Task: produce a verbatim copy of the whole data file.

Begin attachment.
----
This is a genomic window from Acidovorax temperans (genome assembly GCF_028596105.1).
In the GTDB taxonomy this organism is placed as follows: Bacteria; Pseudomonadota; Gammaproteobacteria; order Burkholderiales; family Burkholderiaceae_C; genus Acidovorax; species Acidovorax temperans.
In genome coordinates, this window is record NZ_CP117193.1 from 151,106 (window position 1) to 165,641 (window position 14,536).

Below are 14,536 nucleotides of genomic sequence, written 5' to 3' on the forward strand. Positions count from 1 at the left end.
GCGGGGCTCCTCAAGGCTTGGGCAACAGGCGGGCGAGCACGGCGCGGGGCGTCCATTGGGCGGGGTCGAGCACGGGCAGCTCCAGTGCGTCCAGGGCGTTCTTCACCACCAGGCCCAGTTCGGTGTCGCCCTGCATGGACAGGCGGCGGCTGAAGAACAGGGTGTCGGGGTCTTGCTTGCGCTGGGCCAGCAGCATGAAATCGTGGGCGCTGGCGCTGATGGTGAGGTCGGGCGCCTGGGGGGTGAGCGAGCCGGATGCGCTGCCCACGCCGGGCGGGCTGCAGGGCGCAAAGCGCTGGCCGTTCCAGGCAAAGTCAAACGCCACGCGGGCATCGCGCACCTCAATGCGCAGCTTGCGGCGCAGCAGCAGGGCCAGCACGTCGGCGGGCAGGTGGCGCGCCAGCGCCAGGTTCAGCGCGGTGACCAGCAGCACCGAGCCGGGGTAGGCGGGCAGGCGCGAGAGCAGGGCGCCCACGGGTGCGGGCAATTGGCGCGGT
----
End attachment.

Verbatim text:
This is a genomic window from Acidovorax temperans (genome assembly GCF_028596105.1).
In the GTDB taxonomy this organism is placed as follows: Bacteria; Pseudomonadota; Gammaproteobacteria; order Burkholderiales; family Burkholderiaceae_C; genus Acidovorax; species Acidovorax temperans.
In genome coordinates, this window is record NZ_CP117193.1 from 151,106 (window position 1) to 165,641 (window position 14,536).

Below are 14,536 nucleotides of genomic sequence, written 5' to 3' on the forward strand. Positions count from 1 at the left end.
GCGGGGCTCCTCAAGGCTTGGGCAACAGGCGGGCGAGCACGGCGCGGGGCGTCCATTGGGCGGGGTCGAGCACGGGCAGCTCCAGTGCGTCCAGGGCGTTCTTCACCACCAGGCCCAGTTCGGTGTCGCCCTGCATGGACAGGCGGCGGCTGAAGAACAGGGTGTCGGGGTCTTGCTTGCGCTGGGCCAGCAGCATGAAATCGTGGGCGCTGGCGCTGATGGTGAGGTCGGGCGCCTGGGGGGTGAGCGAGCCGGATGCGCTGCCCACGCCGGGCGGGCTGCAGGGCGCAAAGCGCTGGCCGTTCCAGGCAAAGTCAAACGCCACGCGGGCATCGCGCACCTCAATGCGCAGCTTGCGGCGCAGCAGCAGGGCCAGCACGTCGGCGGGCAGGTGGCGCGCCAGCGCCAGGTTCAGCGCGGTGACCAGCAGCACCGAGCCGGGGTAGGCGGGCAGGCGCGAGAGCAGGGCGCCCACGGGTGCGGGCAATTGGCGCGGT